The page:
BGSU Dining is growing green with hydroponics

The Oaks dining hall pioneers future of sustainable gardening

If this works well, we plan to move and expand across campus.

By Samantha Sharp, Class of 2019

Bowling Green State University Dining is experimenting with hydroponic garden technology in The Oaks dining hall. Hydroponic gardening is different from traditional gardening in that minimal soil and no pesticides are used in the process. Instead, the plants live in water and get nutrients from liquid fertilizers.

In October, BGSU Dining Director Michael Paulus brought a team of dining services faculty together to research hydroponic gardening and the types of systems that would work best in a college environment. The team settled on a five-tower system that will reside in The Oaks, where University dietitian Paige Wieman can keep a close eye on the growing process and students can learn more about the project.

Wieman, a BGSU alumna, has spent her free time contributing to the garden’s success. From seed to harvest, she monitors the health of the plants and has found that the process is “a tedious game of trial and error.”

“We tried to come up with food that Shoots, our vegan station in The Oaks, would actually use,” Wieman said. “I researched what grows well in hydroponic systems and it was mainly lettuces, herbs, some peppers, baby tomatoes and berries.”

Hydroponic plants grow year-round and their growth rate is higher than traditionally farmed plants. Each tower will have different harvesting times, and Wieman expects to collect produce from the five planters about 30-40 times over the course of the year.

Each of the growing towers hosts different plants, but they all require different light intensities in order to grow properly. Dave Beaverson, director of facilities and planning, controls an LED timer system that is programmed to distribute light to the systems depending on each plant’s specific needs. According to Wieman, the red and blue lights within those LED systems help stimulate chlorophyll and growth in the plants.

Hydroponics is the process of growing plants in sand, gravel or liquid with added nutrients, but without significant amounts of soil. The benefits of hydroponics include:

  • 10 percent of normal water use
  • 60 percent less fertilizer used
  • minimal soil use
  • year-round growing season
  • increased growth rate and yield compared to traditional farming
  • zero pesticides or herbicides used

The lights are on a timer and mimic a gradual sunrise and sunset so as not to shock the plants, Beaverson said, but at full power the light is very intense.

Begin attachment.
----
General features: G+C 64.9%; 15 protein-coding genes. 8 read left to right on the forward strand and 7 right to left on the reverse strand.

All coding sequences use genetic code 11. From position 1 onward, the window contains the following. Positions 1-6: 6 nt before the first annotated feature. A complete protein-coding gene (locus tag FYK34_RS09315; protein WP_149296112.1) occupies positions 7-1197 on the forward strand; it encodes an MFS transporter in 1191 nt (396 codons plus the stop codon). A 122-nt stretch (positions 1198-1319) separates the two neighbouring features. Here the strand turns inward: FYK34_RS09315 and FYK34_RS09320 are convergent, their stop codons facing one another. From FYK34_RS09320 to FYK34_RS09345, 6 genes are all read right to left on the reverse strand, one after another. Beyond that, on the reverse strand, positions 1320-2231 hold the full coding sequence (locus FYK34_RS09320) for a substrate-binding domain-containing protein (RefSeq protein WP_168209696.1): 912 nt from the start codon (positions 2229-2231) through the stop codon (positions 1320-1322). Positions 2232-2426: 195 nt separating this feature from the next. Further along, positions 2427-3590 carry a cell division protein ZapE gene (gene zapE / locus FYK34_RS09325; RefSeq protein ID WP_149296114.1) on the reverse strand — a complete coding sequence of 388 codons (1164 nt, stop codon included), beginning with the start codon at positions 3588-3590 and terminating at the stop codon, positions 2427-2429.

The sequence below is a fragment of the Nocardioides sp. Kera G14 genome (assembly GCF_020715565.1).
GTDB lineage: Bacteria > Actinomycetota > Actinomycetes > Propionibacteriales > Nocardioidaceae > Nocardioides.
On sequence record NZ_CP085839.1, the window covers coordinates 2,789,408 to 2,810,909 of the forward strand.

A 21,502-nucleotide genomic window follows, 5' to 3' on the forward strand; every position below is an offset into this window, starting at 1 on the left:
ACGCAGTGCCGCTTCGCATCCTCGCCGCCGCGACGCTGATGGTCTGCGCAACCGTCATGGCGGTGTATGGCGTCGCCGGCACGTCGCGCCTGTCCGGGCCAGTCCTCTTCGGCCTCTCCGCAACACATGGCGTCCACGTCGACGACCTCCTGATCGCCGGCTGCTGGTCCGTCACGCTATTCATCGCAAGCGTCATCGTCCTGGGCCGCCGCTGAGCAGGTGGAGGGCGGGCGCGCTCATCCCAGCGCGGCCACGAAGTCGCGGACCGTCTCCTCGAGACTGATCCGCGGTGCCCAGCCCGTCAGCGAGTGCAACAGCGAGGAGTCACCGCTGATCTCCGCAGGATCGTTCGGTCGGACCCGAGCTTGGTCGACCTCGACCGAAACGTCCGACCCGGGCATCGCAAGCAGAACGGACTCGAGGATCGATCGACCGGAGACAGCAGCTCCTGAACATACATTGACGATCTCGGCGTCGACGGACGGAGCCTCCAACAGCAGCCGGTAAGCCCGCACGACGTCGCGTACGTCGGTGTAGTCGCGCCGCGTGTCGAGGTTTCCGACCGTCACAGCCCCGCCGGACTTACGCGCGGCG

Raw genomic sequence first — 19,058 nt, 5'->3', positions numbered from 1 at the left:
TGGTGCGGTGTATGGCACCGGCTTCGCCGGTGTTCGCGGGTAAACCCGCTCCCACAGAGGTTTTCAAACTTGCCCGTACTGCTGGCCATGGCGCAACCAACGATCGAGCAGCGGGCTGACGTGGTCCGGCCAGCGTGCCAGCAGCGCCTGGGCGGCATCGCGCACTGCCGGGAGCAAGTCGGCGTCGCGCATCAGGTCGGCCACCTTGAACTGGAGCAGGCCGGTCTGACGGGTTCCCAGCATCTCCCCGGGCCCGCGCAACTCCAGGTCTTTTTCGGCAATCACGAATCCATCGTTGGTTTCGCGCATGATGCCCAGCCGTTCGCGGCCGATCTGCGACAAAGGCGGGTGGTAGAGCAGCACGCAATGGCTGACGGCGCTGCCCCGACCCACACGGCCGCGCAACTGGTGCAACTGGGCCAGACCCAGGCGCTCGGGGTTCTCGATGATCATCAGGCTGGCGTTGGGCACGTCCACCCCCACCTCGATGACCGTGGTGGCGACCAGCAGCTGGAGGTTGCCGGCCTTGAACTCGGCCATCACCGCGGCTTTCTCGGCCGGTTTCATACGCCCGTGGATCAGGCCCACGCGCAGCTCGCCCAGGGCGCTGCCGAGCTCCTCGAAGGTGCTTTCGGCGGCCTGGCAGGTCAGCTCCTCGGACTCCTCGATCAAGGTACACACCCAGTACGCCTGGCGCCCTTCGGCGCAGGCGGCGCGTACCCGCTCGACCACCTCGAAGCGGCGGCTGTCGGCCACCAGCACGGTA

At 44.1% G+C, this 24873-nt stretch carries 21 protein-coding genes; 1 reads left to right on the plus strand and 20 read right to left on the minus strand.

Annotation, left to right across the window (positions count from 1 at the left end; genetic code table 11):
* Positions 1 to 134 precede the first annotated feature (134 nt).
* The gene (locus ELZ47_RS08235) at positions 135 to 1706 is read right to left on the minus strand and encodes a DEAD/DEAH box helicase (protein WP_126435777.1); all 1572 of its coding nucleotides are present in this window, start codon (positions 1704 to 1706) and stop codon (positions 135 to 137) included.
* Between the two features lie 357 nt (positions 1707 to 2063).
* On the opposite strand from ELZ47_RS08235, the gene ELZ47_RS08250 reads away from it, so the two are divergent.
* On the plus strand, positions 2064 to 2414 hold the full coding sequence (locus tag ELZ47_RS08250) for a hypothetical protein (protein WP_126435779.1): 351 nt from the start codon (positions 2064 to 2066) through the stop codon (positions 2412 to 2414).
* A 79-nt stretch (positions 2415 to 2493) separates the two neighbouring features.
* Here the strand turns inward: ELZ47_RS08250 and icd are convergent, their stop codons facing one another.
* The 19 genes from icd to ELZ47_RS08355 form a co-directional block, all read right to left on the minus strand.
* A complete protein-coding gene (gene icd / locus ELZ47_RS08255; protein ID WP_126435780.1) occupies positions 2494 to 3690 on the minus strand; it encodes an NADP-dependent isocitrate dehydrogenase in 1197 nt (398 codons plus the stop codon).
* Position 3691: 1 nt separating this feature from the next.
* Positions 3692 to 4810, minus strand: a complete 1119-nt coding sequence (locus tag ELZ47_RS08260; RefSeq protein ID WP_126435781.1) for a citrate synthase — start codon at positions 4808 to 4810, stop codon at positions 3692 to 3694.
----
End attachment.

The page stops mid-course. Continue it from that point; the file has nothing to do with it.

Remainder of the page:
The towers contain 10 gallons of distilled water. Because the plants are indoors, they don’t require any additional water.

“We change the water after every harvest, and the towers will get cleaned twice a year with hydrogen peroxide,” Wieman said. “It will break back down to water, so it won’t harm the tower system or make the plants unsafe to eat.

“The first three weeks they are in the tower they receive a liquid fertilizer to help them get to a more vegetative state, and for the next three weeks they receive another liquid formulated to help them grow tall and produce fruits.”

A neutral PH balance is necessary for this type of growing, and they need a PH of 5.5 to 6.0 to survive. The nutrients can throw off the neutral PH balance, which Wieman adjusts with a base or acid solution.

“A good example of a working hydroponic system is at Microsoft headquarters,” said Jon Zachrich, director of dining services marketing and communications. “They have a bank of 20 systems that they use for their dining facilities and staff. If this works well, we plan to move and expand across campus.”

Zachrich said that BGSU’s hydroponic garden is unique because “it is not tied to any college programs like herbalism or any specific botany major.” The garden contributes to sustainability on campus because hydroponic gardening takes up less land, uses 10 percent less water than would be used for plants growing in soil, provides the dining halls with fresh food that could reduce extra food costs, allows better environmental control and may reduce the amount of greenhouse gasses associated with traditional crop production.

For health reasons, the hydroponic garden area will be roped off so dining hall guests will not be able to touch or contaminate the plants. In the future Wieman and Zachrich intend to incorporate harvests from the garden in The Oaks’ teaching kitchen, and eventually serve the ripened plants at Shoots.

The array of towers is already attracting interest from diners, and Wieman is excited for the positive impact the garden could have.

“College gardens can be good for mental health and stress relief, because students feel like they are involved and get to take care of something,” she said. Any students interested in additional information about hydroponic gardening or are curious about the progress of the plants can contact Wieman at her office in The Oaks.

“There’s something very rewarding about growing something from a seed to harvest, and I think if students can be involved in that or just watch the growing process, that would encourage them to eat more healthy options,” Wieman said.